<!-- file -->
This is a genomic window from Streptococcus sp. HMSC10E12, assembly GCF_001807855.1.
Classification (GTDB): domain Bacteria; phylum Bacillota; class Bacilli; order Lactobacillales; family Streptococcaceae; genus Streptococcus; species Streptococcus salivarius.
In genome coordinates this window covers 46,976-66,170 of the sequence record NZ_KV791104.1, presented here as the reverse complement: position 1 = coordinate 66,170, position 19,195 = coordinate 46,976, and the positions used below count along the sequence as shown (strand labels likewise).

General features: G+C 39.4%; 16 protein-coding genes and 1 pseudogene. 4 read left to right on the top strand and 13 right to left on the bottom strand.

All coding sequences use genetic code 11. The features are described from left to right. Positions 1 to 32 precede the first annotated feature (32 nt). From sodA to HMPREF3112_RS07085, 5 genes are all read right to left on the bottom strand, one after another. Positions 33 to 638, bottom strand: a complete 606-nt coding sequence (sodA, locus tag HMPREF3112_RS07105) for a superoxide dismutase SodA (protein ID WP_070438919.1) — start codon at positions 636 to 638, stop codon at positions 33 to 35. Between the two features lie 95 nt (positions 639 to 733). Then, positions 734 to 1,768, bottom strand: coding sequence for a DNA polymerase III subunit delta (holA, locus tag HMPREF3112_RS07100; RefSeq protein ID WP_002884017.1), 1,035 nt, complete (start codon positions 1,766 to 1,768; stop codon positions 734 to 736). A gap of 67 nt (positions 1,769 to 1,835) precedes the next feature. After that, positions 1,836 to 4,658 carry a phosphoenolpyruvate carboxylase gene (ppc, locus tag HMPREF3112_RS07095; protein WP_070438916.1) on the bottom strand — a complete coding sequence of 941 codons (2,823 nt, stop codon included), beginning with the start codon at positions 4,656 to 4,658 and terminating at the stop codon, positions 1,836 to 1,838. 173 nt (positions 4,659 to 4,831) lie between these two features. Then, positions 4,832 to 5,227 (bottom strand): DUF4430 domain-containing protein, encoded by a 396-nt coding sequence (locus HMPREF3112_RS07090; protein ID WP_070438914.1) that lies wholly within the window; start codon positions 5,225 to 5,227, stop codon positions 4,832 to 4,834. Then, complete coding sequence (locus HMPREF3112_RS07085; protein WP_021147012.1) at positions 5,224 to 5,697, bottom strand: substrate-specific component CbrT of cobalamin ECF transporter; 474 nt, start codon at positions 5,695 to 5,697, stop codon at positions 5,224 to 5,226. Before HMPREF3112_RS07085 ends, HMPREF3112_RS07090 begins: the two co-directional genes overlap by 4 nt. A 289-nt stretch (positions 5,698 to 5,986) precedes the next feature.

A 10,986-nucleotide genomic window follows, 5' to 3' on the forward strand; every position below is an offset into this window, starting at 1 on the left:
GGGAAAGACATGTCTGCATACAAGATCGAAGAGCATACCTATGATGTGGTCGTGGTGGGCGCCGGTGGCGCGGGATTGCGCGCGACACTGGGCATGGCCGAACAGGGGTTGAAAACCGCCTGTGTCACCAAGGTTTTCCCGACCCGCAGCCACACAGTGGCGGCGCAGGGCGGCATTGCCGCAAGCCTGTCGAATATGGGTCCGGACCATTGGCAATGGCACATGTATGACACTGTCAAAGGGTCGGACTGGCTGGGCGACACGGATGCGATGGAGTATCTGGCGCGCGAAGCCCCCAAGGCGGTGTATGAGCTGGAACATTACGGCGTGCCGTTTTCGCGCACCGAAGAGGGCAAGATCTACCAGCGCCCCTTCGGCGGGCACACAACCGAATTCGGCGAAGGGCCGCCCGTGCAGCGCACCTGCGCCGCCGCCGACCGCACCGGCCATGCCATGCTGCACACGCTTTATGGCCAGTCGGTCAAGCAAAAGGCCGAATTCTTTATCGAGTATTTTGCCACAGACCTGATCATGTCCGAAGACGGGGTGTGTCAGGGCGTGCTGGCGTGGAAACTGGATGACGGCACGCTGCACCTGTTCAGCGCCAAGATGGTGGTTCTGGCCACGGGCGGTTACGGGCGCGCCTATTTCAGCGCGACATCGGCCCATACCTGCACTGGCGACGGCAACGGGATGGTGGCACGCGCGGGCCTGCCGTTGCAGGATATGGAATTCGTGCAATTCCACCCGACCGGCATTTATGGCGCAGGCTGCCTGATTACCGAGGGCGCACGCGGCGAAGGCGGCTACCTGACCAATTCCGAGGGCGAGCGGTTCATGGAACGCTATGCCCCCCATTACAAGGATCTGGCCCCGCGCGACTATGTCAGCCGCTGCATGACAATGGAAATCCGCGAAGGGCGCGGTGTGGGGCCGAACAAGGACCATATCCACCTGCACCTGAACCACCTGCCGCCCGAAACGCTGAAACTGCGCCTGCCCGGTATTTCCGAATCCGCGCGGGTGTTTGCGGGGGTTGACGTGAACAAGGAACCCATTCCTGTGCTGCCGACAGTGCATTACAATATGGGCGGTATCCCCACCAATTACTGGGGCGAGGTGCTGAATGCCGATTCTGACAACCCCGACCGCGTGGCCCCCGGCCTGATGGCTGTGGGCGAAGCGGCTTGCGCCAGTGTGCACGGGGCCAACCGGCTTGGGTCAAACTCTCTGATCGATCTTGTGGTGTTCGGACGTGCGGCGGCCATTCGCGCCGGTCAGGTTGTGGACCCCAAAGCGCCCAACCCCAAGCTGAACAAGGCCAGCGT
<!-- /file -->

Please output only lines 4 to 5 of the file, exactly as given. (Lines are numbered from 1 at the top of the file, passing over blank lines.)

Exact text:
General features: G+C 39.4%; 16 protein-coding genes and 1 pseudogene. 4 read left to right on the top strand and 13 right to left on the bottom strand.

All coding sequences use genetic code 11. The features are described from left to right. Positions 1 to 32 precede the first annotated feature (32 nt). From sodA to HMPREF3112_RS07085, 5 genes are all read right to left on the bottom strand, one after another. Positions 33 to 638, bottom strand: a complete 606-nt coding sequence (sodA, locus tag HMPREF3112_RS07105) for a superoxide dismutase SodA (protein ID WP_070438919.1) — start codon at positions 636 to 638, stop codon at positions 33 to 35. Between the two features lie 95 nt (positions 639 to 733). Then, positions 734 to 1,768, bottom strand: coding sequence for a DNA polymerase III subunit delta (holA, locus tag HMPREF3112_RS07100; RefSeq protein ID WP_002884017.1), 1,035 nt, complete (start codon positions 1,766 to 1,768; stop codon positions 734 to 736). A gap of 67 nt (positions 1,769 to 1,835) precedes the next feature. After that, positions 1,836 to 4,658 carry a phosphoenolpyruvate carboxylase gene (ppc, locus tag HMPREF3112_RS07095; protein WP_070438916.1) on the bottom strand — a complete coding sequence of 941 codons (2,823 nt, stop codon included), beginning with the start codon at positions 4,656 to 4,658 and terminating at the stop codon, positions 1,836 to 1,838. 173 nt (positions 4,659 to 4,831) lie between these two features. Then, positions 4,832 to 5,227 (bottom strand): DUF4430 domain-containing protein, encoded by a 396-nt coding sequence (locus HMPREF3112_RS07090; protein ID WP_070438914.1) that lies wholly within the window; start codon positions 5,225 to 5,227, stop codon positions 4,832 to 4,834. Then, complete coding sequence (locus HMPREF3112_RS07085; protein WP_021147012.1) at positions 5,224 to 5,697, bottom strand: substrate-specific component CbrT of cobalamin ECF transporter; 474 nt, start codon at positions 5,695 to 5,697, stop codon at positions 5,224 to 5,226. Before HMPREF3112_RS07085 ends, HMPREF3112_RS07090 begins: the two co-directional genes overlap by 4 nt. A 289-nt stretch (positions 5,698 to 5,986) precedes the next feature.